The first reading of new legislation to ensure ram raiders (including those aged 12 years old and up) are to be held accountable for their crimes passed its first reading on August 29, 2023.
On 11 September 2023, submissions were sought for the Ram Raid Offending and Related Measures Amendment Bill.
FASD-CAN sent a submission in, the conclusion of which is below.
Click here to read the full submission.
Conclusion to FASD-CAN's submission to the Ram Raid Offending and Related Measures Amendment Bill.
If the purpose of the Amendment Bill is to “reduce youth-dominated offending by increasing accountability for those who engage in the criminal behaviour covered by the bill”, we do not see how this will be achieved. Applying ever-greater consequences to the anti-social actions of children and youth will not lead to this outcome.
In particular, FASD-CAN is concerned that the Amendment Bill will perpetuate the negative life-outcomes for people with FASD. If an offender has FASD and this is not identified, all the consequences in the world will not change a thing for the victim(s) or lead to better life outcomes for the individual concerned.
Individuals supported by rigid, prejudiced, and unlinked systems have created the problems society is now experiencing, and harsher, earlier punishment will not change that. We need systems transformation, not taking away any hope some of our children and youth may have of a good life. Children and youth engaged in criminal offending need wrap-around support and restorative justice, not criminalisation. These approaches place the child at the centre and holds them accountable at a level they can understand, and in the case of people with FASD, with which they can mentally cope.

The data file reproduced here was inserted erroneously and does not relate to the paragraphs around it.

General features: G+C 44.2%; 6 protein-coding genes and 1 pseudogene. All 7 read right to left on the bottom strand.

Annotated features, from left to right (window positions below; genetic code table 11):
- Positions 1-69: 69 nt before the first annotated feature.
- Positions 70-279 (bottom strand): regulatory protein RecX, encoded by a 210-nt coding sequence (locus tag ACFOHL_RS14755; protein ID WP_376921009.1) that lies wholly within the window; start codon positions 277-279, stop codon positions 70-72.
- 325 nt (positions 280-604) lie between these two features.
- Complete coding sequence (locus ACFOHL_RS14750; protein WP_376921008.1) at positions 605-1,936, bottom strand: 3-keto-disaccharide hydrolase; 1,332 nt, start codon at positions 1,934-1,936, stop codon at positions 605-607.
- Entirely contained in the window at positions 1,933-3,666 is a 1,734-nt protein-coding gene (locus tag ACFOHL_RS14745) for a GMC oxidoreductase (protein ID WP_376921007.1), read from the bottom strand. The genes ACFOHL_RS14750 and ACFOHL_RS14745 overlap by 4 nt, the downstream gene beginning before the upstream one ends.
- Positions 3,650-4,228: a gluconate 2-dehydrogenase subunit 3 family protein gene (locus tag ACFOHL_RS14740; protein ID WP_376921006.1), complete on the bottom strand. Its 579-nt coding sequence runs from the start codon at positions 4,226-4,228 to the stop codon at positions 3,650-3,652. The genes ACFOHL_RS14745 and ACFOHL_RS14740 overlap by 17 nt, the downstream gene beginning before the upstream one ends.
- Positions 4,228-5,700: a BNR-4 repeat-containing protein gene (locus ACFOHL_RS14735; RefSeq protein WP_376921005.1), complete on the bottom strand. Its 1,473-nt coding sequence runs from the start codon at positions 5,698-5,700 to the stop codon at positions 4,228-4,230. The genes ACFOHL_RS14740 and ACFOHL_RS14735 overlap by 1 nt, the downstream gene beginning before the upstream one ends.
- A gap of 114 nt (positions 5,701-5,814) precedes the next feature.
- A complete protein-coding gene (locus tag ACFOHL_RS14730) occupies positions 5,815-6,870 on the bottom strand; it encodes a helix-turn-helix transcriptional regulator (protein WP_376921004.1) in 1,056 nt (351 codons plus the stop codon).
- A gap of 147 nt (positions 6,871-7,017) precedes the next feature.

All children and youth coming before the Youth Court for an offence should be assessed for a possible neurodisability as a matter of course. This will lead to informed strategies and interventions, and better societal outcomes and life outcomes for the individual concerned.
In conclusion, we believe the proposals in this Bill are materially flawed and will not elicit the social outcomes being sought. However, it will achieve greater criminalisation of minors whose brains have been damaged by alcohol, who are very suggestible and often manipulated by others, and who are functionally much younger than their chronological age.